Real Estate Matters: Siblings seek guidance on ownership of vacation home inherited from father
Q: I read your column regularly and always find it very interesting and informative.
I have a rather complicated question: My brother and I inherited my father’s vacation home when he passed away. It was part of his trust. All of the assets of the trust have been distributed except this house. I want to sell it, and my brother wants to buy me out. Unfortunately, he has neither the money to buy it outright, nor good enough credit for a loan.
He proposes to give me a down payment and then pay me monthly for the balance. There is no existing mortgage on the house. I’m willing to do this, but even though he is trustworthy and I don’t believe that he will default on the loan, I want to make sure that I protect my interests. I also want to comply with IRS requirements and can properly close the trust.
What is the best way to go about this? Are there IRS rules for how much (or how little) interest I could charge him? What types of legal forms should I fill out to protect myself? Would we be able to close the trust if he still owes me money? Would we re-title the house in both our names until the loan is paid off? And how would I treat the down payment and monthly payment on my taxes? I appreciate any advice you could give me.
A: Thanks for your question. When reading your question we wondered why the issue of the home was not addressed before the other assets in the trust were distributed. If the trust had sufficient funds, you and your brother could have agreed to split the assets in the trust and included the home at that time. You could have ended up with more or all of the cash or investment assets from the trust and your brother could have ended up with the home.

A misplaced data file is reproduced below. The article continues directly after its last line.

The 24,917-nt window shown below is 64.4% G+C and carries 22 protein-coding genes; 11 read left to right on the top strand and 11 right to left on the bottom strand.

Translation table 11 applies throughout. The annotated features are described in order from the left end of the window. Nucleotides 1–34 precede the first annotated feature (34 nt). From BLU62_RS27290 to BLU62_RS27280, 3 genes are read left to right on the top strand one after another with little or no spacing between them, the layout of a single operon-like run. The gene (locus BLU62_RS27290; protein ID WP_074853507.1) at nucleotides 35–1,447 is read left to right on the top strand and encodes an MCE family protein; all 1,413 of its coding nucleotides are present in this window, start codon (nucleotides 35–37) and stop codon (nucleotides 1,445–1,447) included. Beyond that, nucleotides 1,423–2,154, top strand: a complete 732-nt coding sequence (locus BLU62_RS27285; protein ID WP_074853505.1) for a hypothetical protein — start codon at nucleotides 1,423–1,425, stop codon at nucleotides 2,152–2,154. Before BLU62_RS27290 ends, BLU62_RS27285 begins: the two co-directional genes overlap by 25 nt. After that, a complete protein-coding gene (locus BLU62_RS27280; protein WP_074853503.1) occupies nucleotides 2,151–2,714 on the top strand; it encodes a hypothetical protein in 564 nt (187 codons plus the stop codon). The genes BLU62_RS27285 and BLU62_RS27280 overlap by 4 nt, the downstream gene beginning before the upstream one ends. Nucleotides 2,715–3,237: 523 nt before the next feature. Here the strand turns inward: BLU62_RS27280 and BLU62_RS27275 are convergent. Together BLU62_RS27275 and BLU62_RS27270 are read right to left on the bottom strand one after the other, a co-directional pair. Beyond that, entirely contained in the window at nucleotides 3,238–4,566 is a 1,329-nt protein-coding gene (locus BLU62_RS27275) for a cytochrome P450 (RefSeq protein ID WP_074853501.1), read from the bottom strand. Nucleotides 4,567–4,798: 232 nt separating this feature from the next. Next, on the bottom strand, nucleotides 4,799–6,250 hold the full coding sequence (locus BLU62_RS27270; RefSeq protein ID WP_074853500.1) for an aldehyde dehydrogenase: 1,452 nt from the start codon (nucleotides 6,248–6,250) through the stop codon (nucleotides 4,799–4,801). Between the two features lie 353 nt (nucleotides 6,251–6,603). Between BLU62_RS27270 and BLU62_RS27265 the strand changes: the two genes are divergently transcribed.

You didn’t go that route, and it appears that the only asset left to divide between the two of you is the home. At the present time, the trust owns the home. In other words, the title holder to the home is the trust.
To close out the trust, you’d need to deed the home out of the trust and could deed it to your brother or to you and your brother jointly. Once the home is out of the trust, the trust would no longer have any assets. And, this leads us to the essence of your question as to how to handle the home and its future ownership.
You have quite a number of options on how both of you could own the home. You inherited the vacation home. If you sell the home within a year of the death of your father, you wouldn’t have any federal income taxes to pay on the profits of the sale. Since you inherited the home at the value at or around the time of your dad’s death, if you sell the home within a year, the value at the time of sale is considered by the IRS to be the inherited amount.
On the other hand, if you or your brother want to keep the home and then sell it down the line, you’d have taxes to pay on the profit on the difference between the home’s value when your dad died and the value of the home when you sell it.
You want to sell and your brother wants to buy, but can’t really afford it. So, here are some options. First, you could sell it to him on an installment basis and convey your ownership to him once he fully pays you what he owes. Or, you could sell him your half and take back a mortgage for the amount your brother owes you.